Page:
HE WAS a single man with a funny way of walking. A former
teacher at an independent school, he spoke of matters cultural, and
had an attachment to the poetry of Christina Rossetti. And, as a
matter of sheer bad luck, he was landlord to Joanna Yeates, who, in
December 2010, disappeared, and was found murdered in Bristol.
All this was quite enough for the tabloids. Christopher
Jefferies was dubbed "the strange Mr Jefferies". His interests were
creepy; his manner was pathological. He had apparently been friends
with a paedophile.
In Archive on 4: A Life Less Ordinary (Radio 4,
Saturday), Mr Jefferies recalled the horrors of late 2010 and early
2011, when, on the basis of his being taken in for questioning, the
print and social media went so berserk that the Attorney General
had to step in to prevent any further contempt of court. The
mauling that Mr Jefferies received represents a low point in the
behaviour not only of the press, but of the wider public - the
"casual cruelty", as the former editor of the Daily
Mirror, Roy Greenslade, put it, of our prurient gaze.
That Mr Jefferies in fact detests Rossetti's poems can be seen
perhaps as a minor infringement of the truth. That he was "friends
with a paedophile", on the basis that his house had formerly been
owned by somebody convicted of such offences, is a more damning
reflection of the way in which the papers devised incriminating
associations. But what is so scary about this case is how
attributes that might, in other circumstances, identify somebody as
a lovable eccentric were used as evidence of a criminal psyche.
In the end, the papers had to pay up. But David Aaronovitch, one
of the contributors to this programme, said that all who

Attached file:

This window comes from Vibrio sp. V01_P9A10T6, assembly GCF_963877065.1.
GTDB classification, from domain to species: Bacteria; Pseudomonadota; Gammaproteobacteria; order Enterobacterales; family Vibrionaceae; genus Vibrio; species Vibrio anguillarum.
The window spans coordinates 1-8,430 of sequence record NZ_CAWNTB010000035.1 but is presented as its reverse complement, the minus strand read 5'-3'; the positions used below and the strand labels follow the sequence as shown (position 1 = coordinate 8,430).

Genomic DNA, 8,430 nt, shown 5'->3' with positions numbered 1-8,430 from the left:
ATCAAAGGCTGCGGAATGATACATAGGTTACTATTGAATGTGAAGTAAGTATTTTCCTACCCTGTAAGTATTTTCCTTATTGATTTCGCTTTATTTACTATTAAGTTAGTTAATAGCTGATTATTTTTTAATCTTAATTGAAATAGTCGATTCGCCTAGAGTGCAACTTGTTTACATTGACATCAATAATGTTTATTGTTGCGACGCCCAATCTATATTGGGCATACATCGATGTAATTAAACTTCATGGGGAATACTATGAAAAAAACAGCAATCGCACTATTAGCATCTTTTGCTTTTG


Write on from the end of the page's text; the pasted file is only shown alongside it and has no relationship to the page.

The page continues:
contributed via Twitter and Facebook to the lynching of Mr
Jefferies were complicit; the print media merely reflected back to
us what we wanted to read. He might have addedthat we are more
savvy readers of the print media than we used tobe, able to pick
our way throughthe mix of fact and sensation-alism which typifies
our modern press.
That may be so; but the story of Mr Jefferies presents us with a
case where the media so egregiously maligned a reputation that it
should surely provoke a debate about media roles and
responsibilities. It is no good blaming people for believing at
least some of what they read in the papers.
The same might be said of The Report: Right to die
(Radio 4, Thursday of last week), though anger needs to be deployed
with caution when dealing with euthanasia. The big question here
is: does the experience of legalised euthanasia in Belgium prove
the correctness of the slippery-slope theory? Legislators are now
voting on whether terminally ill children can be legally
The idea of euthanasia has become ordinary in Belgium, and many
appear content with this, especially since, one survey suggests, it
has reduced the numbers of people killed by "accidental" overdoses
of palliative drugs. The liberalism of Belgian thinking on this
will strike many of us as horrific; but it tells us only how
quickly public thinking canmove on. Whatever you might think of the
slope, it is certainly slippery.